Táim an-shásta go bhfuil deis ag an Roinn labhairt leis an gcoiste inniu faoin staidéar tábhachtach seo faoin luach ar airgead a fhaighimid ón gComhairle Ealaíon. Déanann an comhairle obair sár-thábhachtach ar son muintir na tíre. I thank the members of the committee for the invitation to discuss the findings of the recently published value for money and policy review of the Arts Council. I am assistant secretary at the Department of Arts, Heritage and the Gaeltacht and I have overall responsibility for the arts division within the Department.
I would like to begin by introducing my colleagues. Ms Orlaith McBride is director of the Arts Council. Professor John O’Hagan is professor of economics at Trinity College, Dublin and he supervised the review. Ms Deirdre Mahony was lead evaluator and she is also from the Department of Arts, Heritage and the Gaeltacht.
The Arts Council represents a significant proportion of the Department’s overall Vote. The proportion was 21.5% in 2015. It is for this reason that the Department was anxious to ensure a robust examination of the outputs and outcomes of the annual investment in the Arts Council. The main objectives of the review were to examine how the Arts Council operated over the period 2009 to 2012 and, more important, what it achieved for the taxpayers' investment in the arts. The Department is pleased to note that the review found that the Arts Council has performed well over a challenging period and, in particular, managed to do more with less. While that is somewhat a cliché, I say it in particular in relation to its own administrative practices, while also noting that there has been a significant reduction in overall funding available for supports to artists and other cultural activity since the beginning of the economic crisis.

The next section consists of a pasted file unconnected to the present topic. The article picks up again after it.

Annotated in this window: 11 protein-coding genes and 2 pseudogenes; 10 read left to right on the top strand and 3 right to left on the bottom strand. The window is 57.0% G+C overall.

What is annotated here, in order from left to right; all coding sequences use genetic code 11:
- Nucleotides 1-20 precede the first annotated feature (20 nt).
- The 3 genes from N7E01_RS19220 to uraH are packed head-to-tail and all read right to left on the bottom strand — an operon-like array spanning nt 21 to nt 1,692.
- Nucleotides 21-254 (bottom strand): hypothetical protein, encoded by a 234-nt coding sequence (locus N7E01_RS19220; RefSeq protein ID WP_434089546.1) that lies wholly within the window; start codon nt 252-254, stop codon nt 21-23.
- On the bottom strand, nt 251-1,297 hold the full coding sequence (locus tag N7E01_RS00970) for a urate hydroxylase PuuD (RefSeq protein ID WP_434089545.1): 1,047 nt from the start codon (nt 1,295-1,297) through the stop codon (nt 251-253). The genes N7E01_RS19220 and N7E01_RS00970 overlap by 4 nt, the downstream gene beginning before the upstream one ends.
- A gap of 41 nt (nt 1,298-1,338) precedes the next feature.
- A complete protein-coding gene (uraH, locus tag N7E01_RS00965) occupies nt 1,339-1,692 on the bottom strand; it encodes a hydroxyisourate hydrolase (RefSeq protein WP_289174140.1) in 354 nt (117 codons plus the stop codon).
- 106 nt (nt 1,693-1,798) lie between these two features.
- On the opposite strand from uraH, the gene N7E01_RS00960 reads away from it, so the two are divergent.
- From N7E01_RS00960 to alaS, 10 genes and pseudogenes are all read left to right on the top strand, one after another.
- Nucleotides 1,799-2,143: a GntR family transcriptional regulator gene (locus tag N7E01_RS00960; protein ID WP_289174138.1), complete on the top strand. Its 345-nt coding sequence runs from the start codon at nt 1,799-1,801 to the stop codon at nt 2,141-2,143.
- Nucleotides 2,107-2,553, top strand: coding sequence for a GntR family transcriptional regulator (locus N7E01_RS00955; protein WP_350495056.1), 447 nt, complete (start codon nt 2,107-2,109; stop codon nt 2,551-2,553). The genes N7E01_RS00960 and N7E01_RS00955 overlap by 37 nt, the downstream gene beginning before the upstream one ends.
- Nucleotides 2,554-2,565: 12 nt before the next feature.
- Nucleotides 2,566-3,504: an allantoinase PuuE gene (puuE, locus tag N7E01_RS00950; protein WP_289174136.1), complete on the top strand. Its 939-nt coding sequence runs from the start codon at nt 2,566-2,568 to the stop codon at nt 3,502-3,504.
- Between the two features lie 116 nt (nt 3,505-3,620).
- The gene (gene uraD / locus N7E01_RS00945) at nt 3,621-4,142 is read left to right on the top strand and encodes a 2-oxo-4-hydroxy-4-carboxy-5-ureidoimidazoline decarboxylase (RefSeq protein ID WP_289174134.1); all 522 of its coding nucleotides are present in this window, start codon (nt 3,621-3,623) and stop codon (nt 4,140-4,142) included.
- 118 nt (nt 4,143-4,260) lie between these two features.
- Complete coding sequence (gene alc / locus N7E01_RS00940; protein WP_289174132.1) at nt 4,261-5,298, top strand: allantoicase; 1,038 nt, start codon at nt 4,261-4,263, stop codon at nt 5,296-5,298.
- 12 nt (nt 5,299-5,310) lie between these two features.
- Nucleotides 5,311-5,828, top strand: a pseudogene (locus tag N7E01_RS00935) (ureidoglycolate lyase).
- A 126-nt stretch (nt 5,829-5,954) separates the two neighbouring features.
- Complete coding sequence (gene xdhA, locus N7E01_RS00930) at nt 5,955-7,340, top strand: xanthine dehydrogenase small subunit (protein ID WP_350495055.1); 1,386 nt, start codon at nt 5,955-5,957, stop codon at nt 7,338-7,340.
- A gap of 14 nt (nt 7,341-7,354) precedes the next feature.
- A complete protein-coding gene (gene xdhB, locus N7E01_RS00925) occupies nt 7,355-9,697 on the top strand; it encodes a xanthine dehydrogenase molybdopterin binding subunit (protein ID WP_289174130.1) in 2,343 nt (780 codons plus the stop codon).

The review was undertaken in compliance with the Department's requirements under the Government's three year evaluation programme and followed the standard methodology for such reviews. It focuses on a challenging period for the public finances, from 2009 to 2012. The value for money review was overseen by a steering committee, chaired by Dr. O'Hagan, involving representatives from the Department, the Department of Public Expenditure and Reform, the Arts Council and an independent member from outside of the arts sector. Dr. O'Hagan is well known as a commentator on, and advocate for, the arts and his involvement was critical in ensuring the methodology for the report was robust and rigorously applied. Dr. O'Hagan also brought his considerable experience to bear on the examination of the societal value of the arts, which forms a critical part of both the report and the recommendations for the Arts Council.